State-owned Oil and Natural Gas Corporation (ONGC) has cut its debt by more than one-third but faces an uphill challenge to meeting planned expenditure during current fiscal due to oil and gas prices falling below sub-optimal levels, according to company officials and regulatory filings. ONGC’s outstanding debt of Rs 21,593 crore as on March 31, 2019 has come down to Rs 13,949 crore as on March 31, 2020, as it used revenue from better operations to retire some of the borrowings, according to the company’s regulatory filings.
Out of this debt, long-term borrowings account for Rs 2,245 crore which are due for maturity in December 2029. The company had cash and cash equivalent (including other bank balances) of Rs 968 crore as on March 31, 2020, up from a record low of Rs 504 crore a year back. Standalone debt-equity ratio at the end of March 31, 2020 is only 0.07 which is considered comfortable. Company officials explained that ONGC has been working on bringing operational efficiencies and financial discipline and used surplus revenues to repay debt. “While we ended the 2019-20 fiscal year with a comfortable financial position, we face an uphill challenge during the current 2020-21 financial year. The pandemic has played havoc on oil prices and government mandated gas price is way below cost of production,” a senior official said. ONGC has planned a capex of over Rs 26,000 crore and meeting that with current oil and gas price will be a challenge, he said. Another official said the company had taken an impairment loss of Rs 4,899 crore in Q4 FY’20 to factor into estimated future crude oil and natural gas prices. However, the company believes that oil and gas prices will recover in future and in that case this impairment loss shall be reversed as and when prices rise, he said.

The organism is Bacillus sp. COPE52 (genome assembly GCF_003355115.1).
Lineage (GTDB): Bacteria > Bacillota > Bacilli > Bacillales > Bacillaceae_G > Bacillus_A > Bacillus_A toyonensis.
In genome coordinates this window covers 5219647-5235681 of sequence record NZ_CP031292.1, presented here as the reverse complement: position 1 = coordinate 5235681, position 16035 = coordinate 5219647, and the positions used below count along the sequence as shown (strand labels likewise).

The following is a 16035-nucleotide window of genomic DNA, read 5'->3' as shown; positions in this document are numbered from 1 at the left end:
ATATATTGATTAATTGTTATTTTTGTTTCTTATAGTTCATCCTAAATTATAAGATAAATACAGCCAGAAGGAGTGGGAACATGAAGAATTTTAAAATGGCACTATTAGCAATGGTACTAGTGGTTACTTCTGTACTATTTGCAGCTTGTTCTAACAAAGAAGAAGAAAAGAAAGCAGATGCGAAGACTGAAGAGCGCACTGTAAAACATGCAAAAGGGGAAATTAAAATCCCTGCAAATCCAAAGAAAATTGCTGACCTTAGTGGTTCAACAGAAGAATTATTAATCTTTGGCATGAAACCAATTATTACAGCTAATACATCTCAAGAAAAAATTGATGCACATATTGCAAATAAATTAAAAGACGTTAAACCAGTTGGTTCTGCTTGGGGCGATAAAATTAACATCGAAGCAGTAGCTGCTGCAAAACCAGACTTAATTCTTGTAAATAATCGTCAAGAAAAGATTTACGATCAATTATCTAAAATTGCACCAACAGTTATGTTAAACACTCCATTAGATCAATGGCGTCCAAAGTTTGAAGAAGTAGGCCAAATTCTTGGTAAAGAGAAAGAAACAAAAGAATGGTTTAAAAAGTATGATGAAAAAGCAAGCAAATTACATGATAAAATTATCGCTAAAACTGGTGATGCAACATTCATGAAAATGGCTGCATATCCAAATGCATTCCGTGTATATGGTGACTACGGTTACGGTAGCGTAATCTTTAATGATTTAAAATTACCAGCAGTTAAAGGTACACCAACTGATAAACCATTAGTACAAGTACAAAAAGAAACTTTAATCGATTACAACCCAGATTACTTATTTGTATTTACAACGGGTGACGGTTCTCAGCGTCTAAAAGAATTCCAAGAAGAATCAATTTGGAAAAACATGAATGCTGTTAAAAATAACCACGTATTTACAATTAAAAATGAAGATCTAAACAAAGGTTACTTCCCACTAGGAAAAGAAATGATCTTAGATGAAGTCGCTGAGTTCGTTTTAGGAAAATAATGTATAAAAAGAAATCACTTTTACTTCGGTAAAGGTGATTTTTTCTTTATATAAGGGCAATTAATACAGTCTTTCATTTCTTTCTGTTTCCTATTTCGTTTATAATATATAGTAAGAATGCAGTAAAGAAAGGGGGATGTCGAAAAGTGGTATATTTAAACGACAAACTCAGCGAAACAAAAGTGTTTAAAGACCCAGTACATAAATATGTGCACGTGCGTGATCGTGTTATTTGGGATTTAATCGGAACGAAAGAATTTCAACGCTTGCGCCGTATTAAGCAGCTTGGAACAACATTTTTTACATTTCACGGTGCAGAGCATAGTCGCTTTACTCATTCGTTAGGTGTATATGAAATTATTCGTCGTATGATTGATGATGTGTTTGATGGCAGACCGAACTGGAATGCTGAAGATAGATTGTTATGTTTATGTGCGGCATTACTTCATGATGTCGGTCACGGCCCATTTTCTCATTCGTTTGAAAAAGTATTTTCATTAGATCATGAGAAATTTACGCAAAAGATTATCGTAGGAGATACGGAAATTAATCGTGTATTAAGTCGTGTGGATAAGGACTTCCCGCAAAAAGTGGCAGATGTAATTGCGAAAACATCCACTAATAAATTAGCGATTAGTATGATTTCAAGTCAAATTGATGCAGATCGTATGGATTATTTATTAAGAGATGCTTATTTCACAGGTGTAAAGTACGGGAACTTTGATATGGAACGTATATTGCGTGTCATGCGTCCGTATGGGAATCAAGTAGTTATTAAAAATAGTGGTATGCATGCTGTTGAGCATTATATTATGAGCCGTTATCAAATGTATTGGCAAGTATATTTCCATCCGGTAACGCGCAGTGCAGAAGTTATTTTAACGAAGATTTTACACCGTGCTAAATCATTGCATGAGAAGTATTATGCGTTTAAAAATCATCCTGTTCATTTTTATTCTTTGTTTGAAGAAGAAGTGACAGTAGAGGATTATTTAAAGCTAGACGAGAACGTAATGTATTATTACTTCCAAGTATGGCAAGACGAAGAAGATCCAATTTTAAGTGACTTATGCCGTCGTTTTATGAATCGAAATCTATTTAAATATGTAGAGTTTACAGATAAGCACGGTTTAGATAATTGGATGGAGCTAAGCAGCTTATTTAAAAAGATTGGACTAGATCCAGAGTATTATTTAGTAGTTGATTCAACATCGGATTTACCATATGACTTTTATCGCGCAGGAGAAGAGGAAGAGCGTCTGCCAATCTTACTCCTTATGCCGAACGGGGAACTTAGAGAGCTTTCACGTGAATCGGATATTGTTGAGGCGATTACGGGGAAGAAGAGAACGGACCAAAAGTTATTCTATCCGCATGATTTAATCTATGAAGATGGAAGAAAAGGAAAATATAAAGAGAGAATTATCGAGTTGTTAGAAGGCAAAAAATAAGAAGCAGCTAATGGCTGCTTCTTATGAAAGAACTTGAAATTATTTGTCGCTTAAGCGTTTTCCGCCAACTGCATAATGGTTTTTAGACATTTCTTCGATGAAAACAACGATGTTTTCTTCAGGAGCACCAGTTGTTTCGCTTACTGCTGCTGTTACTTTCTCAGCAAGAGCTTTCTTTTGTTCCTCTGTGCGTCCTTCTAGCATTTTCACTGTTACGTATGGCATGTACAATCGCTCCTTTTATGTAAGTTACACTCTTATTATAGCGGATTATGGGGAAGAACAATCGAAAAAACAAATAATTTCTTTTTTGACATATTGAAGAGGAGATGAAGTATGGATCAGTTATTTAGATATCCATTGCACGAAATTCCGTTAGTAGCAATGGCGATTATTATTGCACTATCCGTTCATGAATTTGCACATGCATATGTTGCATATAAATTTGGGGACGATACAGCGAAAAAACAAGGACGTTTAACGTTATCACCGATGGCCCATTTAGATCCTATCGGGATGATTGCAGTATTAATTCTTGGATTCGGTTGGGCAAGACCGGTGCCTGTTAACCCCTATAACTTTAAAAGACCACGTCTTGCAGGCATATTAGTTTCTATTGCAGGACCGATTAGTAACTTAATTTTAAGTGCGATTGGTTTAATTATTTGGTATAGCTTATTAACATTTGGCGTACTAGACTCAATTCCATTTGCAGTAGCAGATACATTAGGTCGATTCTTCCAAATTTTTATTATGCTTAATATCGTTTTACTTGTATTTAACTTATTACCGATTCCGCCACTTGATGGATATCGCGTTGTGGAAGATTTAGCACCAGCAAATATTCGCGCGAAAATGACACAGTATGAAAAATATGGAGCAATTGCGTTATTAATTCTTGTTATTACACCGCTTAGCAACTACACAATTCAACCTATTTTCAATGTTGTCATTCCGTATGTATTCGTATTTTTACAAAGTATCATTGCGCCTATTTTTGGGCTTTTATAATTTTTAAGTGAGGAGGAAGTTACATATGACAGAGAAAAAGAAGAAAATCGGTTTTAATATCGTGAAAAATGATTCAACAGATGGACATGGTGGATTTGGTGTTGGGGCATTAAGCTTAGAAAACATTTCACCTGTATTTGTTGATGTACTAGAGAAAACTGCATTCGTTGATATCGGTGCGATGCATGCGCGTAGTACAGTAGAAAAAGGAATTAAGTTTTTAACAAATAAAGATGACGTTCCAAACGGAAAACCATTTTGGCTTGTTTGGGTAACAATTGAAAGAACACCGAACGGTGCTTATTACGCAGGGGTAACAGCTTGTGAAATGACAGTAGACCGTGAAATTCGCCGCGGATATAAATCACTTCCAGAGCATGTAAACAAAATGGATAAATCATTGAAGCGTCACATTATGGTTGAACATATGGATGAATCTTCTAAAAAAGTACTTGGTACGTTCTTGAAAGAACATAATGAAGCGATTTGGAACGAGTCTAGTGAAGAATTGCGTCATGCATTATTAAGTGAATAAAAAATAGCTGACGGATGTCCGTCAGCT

ONGC once was India’s most profitable company with a cash balance of over Rs 10,000 crore. But the fortunes reversed after the company bought the government’s 51.11 per cent stake in oil marketing company Hindustan Petroleum Corporation Ltd (HPCL) and the Gujarat government’s GSPC in a KG basin gas block.
It funded the Rs 36,915 crore acquisition of 51.11 per cent equity shares in HPCL through internal funds of Rs 12,034 crore and balance Rs 24,881 crore from borrowed money from commercial banks. The funding requirement of Rs 7,560 crore for Gujarat State Petroleum Corporation’s KG block acquisition was met by way of borrowing against term deposits.
Its cash and balances dipped to touch a record low of Rs 504 crore in March 2019, down from Rs 1,013 crore in March 2018 and Rs 9,511 crore in March 2017 and Rs 9,957 in March 2016. “We live in an era of sub-optimal oil prices and government mandated natural gas prices that are way below the cost. The answer to such a scenario is to optimise cost and bring in operational efficiencies,” an official said. He said the company has sufficient lines of credit/ short term fund facilities with banks amounting to Rs 7,800 crore for meeting the working capital or deficit requirements. Further, the company has an overall limit of Rs 10,000 crore for raising funds through Commercial Paper.